Were you recently arrested and charged with a criminal offense? If so, and you have never before been through the criminal justice system, you are undoubtedly worried about the outcome of your case. In addition, you may be feeling confused and frustrated as you attempt to navigate the judicial system for the first time. The reality of a criminal prosecution bears little resemblance to how it is portrayed on television. Although each criminal prosecution is unique because it deals with a unique set of facts and circumstances, the steps involved in a criminal prosecution are generally the same. To help you feel a little less lost, a Murfreesboro criminal defense attorney from Bennett, Michael & Hornsby explains those steps.
- Arrest. Depending on the severity and type of offense involved, you may be arrested shortly after the commission of the alleged crime (as in the case with a charge of driving under the influence) or you may be arrested after a judge issues an arrested warrant that is based on the results of an investigation by law enforcement. Either way, you will be taken to the jail and held in custody until you are released on bail or your case is resolved.
- Bail. Except for the most serious charges (murder, treason) a defendant is guaranteed a reasonable bail by the U.S. Constitution. If you are unable to pay the original amount set at the time of your arrest, your criminal defense attorney may be able to request a bail hearing at which time he/she will argue for a reduced amount. If you are released on bail you must abide by all conditions of that release or you risk being returned to custody for the duration of your case.
- Initial hearing. Your first court appearance is referred to as an initial hearing or an arraignment. At this time, the judge will make sure you understand the charges against you, read you your rights, and may discuss bail. In addition, a preliminary plea of not guilty will be entered on your behalf. The judge will also typically ask you if you have hired an attorney yet.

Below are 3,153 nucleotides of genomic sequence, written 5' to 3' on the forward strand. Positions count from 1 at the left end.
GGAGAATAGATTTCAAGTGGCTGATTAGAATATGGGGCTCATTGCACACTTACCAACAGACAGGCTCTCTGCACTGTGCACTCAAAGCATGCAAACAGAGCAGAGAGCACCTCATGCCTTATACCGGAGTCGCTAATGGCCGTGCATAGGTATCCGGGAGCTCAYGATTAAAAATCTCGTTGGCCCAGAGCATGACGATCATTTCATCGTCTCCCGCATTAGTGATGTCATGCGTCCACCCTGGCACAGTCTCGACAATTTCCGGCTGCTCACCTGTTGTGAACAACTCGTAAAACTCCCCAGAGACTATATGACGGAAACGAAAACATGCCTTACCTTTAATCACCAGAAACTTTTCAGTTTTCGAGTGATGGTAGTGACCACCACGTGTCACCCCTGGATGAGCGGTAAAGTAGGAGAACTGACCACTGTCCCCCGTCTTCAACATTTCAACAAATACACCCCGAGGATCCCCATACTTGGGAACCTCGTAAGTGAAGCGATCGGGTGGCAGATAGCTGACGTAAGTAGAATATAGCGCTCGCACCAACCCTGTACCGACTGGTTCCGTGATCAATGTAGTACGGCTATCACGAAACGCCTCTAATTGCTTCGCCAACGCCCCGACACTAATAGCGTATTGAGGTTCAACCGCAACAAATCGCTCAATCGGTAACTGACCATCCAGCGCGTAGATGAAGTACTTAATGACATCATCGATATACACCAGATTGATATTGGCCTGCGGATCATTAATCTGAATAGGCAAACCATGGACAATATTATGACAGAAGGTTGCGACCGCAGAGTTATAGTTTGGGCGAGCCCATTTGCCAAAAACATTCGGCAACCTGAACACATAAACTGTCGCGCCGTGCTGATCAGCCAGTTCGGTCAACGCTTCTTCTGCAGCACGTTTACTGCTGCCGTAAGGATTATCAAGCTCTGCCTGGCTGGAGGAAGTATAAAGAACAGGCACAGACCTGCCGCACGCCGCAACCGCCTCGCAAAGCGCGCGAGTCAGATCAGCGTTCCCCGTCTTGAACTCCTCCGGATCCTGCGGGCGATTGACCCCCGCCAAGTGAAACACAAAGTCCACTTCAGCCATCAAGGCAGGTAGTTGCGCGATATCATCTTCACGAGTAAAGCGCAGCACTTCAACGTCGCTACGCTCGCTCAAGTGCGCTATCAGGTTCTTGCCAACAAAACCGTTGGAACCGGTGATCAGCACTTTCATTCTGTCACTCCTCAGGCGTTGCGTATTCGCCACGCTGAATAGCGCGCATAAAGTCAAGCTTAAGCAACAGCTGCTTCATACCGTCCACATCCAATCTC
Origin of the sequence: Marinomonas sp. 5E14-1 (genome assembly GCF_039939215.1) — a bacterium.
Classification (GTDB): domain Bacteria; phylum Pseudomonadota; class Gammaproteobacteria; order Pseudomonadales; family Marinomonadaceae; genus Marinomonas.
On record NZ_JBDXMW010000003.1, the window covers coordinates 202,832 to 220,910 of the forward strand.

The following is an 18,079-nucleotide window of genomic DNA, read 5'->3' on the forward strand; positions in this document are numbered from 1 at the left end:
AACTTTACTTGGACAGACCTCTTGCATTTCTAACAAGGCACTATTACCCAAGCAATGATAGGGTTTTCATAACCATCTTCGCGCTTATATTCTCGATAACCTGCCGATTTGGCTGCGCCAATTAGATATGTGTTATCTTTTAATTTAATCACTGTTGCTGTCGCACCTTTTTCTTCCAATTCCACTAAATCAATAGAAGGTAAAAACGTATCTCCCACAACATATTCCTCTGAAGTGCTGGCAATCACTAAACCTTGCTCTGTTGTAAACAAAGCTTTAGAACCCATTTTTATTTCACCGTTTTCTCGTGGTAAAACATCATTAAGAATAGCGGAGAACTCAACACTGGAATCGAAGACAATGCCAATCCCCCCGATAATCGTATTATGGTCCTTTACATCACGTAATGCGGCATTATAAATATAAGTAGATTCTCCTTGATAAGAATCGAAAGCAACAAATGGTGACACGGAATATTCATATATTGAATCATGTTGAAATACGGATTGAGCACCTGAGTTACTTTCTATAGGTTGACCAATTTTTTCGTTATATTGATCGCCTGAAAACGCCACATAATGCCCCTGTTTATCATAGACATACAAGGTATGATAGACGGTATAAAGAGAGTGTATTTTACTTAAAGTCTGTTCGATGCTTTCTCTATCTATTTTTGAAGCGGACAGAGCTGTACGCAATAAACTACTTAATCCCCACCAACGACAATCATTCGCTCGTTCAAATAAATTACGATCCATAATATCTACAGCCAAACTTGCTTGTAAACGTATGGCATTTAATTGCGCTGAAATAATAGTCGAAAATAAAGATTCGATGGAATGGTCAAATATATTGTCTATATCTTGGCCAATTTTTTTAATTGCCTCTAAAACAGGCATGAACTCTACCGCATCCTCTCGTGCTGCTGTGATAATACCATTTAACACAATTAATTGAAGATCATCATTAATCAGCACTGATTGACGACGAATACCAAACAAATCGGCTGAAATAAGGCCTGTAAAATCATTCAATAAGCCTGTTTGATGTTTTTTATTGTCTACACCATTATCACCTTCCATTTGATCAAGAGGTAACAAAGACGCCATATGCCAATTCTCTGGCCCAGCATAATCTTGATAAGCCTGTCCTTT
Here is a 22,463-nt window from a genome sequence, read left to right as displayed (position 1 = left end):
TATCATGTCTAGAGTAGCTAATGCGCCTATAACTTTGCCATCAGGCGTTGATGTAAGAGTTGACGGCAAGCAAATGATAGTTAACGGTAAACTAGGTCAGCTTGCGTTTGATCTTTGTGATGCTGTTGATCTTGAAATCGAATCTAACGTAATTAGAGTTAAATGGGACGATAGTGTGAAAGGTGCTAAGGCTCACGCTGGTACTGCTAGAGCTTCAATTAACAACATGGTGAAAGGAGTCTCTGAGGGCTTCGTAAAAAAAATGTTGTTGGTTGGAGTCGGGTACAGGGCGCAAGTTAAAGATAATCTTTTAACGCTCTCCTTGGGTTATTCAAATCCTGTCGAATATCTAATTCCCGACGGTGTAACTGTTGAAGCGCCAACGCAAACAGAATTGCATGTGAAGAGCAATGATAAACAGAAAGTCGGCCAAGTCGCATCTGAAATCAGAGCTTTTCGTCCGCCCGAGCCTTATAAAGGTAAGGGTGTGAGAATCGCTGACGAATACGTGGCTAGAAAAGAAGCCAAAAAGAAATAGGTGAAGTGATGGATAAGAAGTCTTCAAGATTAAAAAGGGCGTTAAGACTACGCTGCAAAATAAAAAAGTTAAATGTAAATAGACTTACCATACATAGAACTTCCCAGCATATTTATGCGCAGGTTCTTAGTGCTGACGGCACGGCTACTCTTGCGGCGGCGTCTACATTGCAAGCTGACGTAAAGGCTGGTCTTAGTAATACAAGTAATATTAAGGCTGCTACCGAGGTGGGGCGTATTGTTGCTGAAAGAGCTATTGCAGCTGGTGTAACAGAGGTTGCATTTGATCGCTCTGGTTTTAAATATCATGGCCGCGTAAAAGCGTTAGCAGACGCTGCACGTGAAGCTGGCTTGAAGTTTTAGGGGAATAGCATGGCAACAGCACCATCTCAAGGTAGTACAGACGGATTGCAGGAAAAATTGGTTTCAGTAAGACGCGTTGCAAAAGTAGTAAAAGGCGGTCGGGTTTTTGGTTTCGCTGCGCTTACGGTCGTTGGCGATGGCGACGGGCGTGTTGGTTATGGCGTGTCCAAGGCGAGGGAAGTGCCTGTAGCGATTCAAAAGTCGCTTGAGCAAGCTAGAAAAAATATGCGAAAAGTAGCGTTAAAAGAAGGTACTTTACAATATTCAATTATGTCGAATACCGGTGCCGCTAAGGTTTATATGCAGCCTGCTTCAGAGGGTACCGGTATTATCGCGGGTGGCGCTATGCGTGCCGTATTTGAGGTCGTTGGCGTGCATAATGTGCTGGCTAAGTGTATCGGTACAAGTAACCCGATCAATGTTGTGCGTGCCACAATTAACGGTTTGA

- Legal representation. While there is no law requiring you to be represented by an attorney, self-represented, or “pro se,” defendants make the court nervous. The judge wants to make sure you have every opportunity possible to defend yourself. With that in mind, the court will encourage you to retain the services of an attorney. It is certainly in your best interest to hire an experienced criminal defense attorney as early in the process as possible.
- Discovery. The prosecution is required to turn over any evidence that it intends to use against you at trial as well as a list of witnesses it intends to call. The defense is also required to provide certain things to the prosecution; however, the defense requirement is not the same as the State’s because the burden is on the State to prove you guilty, not on you to prove yourself innocent.
- Investigation by defense. Your defense attorney will likely conduct an investigation as well into the case as part of the defense strategy.
- Strategizing. At this point, you will likely sit down with your attorney and decide on a final defense strategy. Will you focus on negotiating the best plea agreement possible or on winning at trial? If you are going to trial, what is your theory of the defense?
- Pre-trial conferences. Often, you will have pre-trial conferences scheduled which are just brief court appearances designed to let the judge know where things stand and ensure that the case is moving along.
- Negotiating. The prosecutor almost always offers a plea agreement. You are certainly not required to accept one; however, if you are even considering pleading guilty, your attorney will work on negotiating the most advantageous agreement possible.
- Acceptance of plea agreement. If you decide to enter into a plea agreement you will need to officially accept the agreement and plead guilty in court. The judge must make sure that you are entering into the agreement knowingly and voluntarily. You must be prepared to say you are guilty when asked.
- Trial. If you decide to go to trial you must decide if you will let a judge or jury decide your fate. If you decide on a judge you must waive your right to a trial by jury. Either way, the burden will remain on the State to prove your guilt beyond a reasonable doubt. At the end, either a judge or jury will render a verdict. If the verdict is guilty, you will move to sentencing. For minor crimes, sentencing may occur immediately but for more serious offenses you will return for a sentencing hearing.
- Appeal. If you are convicted at trial you have a constitutional right to appeal that verdict but you must file a notice of appeal right away or you waive that right.
Contact Murfreesboro Criminal Defense Attorney
If you are currently facing criminal charges in the State of Tennessee, it is in your best interest to consult with an experienced criminal lawyer at Bennett, Michael & Hornsby as soon as possible to ensure that your rights are protected. Contact the team today by calling 615-898-1560 to schedule your appointment.